Ayu Shahirah Salem

Tell us a bit about yourself, background and your current role

I grew up in Malaysia, in a town called Miri. Funnily enough, Miri is actually considered to be the birthplace of Malaysia’s oil & gas industry, and even when I was little, it was my dream (and my parents) for me to work in energy. After finishing high-school, I studied Information Technology at university before from moving to Kuala Lumpur, where I’m based now. I graduated during the pandemic, which was an uncertain time for everyone, but after seeing its opportunities, culture and global reach, I applied to a graduate scheme at bp, and was lucky enough to join as a digital graduate in 2020.

My current role is as a UI/UX designer. UI/UX stands for user interface and user experience – my team and I are the ones that make sure the websites and interfaces you look at are easy to use. Whilst a lot of our work is focused on practical issues – such as the positioning of colours of tabs on a website – what we are really trying to do is understand how humans use systems. For example, is it better to put a button on the right or the left? You can’t simply choose what feels right for you, as others may find that approach complicated. You need to design based on real insight, so, we spend a lot of time conducting user interviews to make sure the design decisions we make work for others.

How has working at bp helped elevate your tech skills?

The graduate programme I joined was rotational, meaning I ‘rotate’ across roles within digital in my first few years. This means I get exposure to different areas of business, its people and the opportunities to learn lots of different skills.

In my first rotation I was a data engineer and my responsibilities involved remodelling raw data into an easily accessible dashboard which helped inform management when making important business decisions. This was my first-time operationalizing knowledge areas I had studied at university in a real-world context, and I credit this experience with deepening my understanding of data. By contrast, my second (and current) rotation in UI/UX design was totally new territory for me. bp were more than understanding and provided me with the time, training and support I needed to navigate this new space. Reflecting on the last two years now, I think that’s one of the great things about the graduate programme at bp – you’re not just improving your current abilities, but learning new skills too!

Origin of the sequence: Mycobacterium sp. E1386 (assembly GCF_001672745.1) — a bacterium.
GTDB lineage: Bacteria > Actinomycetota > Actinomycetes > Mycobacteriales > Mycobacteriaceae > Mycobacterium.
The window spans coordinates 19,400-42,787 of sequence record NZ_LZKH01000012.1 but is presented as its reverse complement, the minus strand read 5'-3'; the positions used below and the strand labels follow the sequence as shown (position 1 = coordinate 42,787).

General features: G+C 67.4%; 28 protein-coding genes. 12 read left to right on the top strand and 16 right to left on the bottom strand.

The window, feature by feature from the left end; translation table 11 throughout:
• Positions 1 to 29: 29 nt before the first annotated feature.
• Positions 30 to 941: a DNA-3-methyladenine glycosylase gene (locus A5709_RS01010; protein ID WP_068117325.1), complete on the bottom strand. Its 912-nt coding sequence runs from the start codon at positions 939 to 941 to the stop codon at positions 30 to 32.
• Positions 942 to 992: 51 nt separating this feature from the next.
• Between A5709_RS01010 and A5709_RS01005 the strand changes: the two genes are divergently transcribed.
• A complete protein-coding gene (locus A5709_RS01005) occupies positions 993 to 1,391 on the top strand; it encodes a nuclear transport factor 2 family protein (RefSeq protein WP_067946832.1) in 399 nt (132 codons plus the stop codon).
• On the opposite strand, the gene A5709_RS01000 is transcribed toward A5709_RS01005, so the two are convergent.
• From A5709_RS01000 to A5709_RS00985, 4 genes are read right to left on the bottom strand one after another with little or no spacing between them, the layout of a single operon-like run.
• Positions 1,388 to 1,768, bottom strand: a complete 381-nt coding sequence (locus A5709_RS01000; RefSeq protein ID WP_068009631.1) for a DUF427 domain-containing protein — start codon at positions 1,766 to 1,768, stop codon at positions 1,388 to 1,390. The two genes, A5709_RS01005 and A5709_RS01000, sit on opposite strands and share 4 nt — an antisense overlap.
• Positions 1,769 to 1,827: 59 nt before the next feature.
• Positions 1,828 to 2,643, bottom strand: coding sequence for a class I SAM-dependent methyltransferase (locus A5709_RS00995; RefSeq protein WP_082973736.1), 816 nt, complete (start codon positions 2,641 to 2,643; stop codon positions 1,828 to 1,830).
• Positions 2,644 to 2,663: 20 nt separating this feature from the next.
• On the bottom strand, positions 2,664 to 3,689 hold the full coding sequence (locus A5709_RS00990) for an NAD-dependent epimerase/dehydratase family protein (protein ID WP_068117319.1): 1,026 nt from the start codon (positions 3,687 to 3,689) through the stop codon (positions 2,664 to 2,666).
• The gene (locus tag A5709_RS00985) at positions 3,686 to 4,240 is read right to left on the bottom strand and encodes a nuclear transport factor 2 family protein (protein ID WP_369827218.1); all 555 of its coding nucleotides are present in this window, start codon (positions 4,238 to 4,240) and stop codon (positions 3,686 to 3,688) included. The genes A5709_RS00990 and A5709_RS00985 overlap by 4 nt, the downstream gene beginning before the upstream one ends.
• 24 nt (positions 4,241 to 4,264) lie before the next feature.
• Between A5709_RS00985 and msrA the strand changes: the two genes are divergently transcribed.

Ayu Shahirah SalemWhat has been your biggest career achievement to date?

Without a doubt my proudest achievement is having been selected as a One Young World bp delegate. One Young World is an organisation that empowers and develops young leaders to build a fair, sustainable future for all, and there is an annual four-day summit bringing together future leaders to share learnings, connect and be inspired. After an extremely competitive process because applications were open to all bp graduates around the world with only 15 positions available and from over 300 applicants, I was selected as a delegate for this year’s summit. I was also the only delegate chosen from Malaysia – so I felt that that alongside speaking for bp, I was also representing my home country at the summit. One thing I learnt from my experience at One Young World is how proud I am to be Malaysian. My country has given me so many opportunities already as a woman and young leader, and working in STEM is relatively common for women. I was also reminded of how fortunate I am to have access to good electricity, internet and water supplies, not everyone is that lucky. Of course, there are a lot of things that we can improve, but I’m grateful for the opportunities I have and hope to be part of the future of my country too.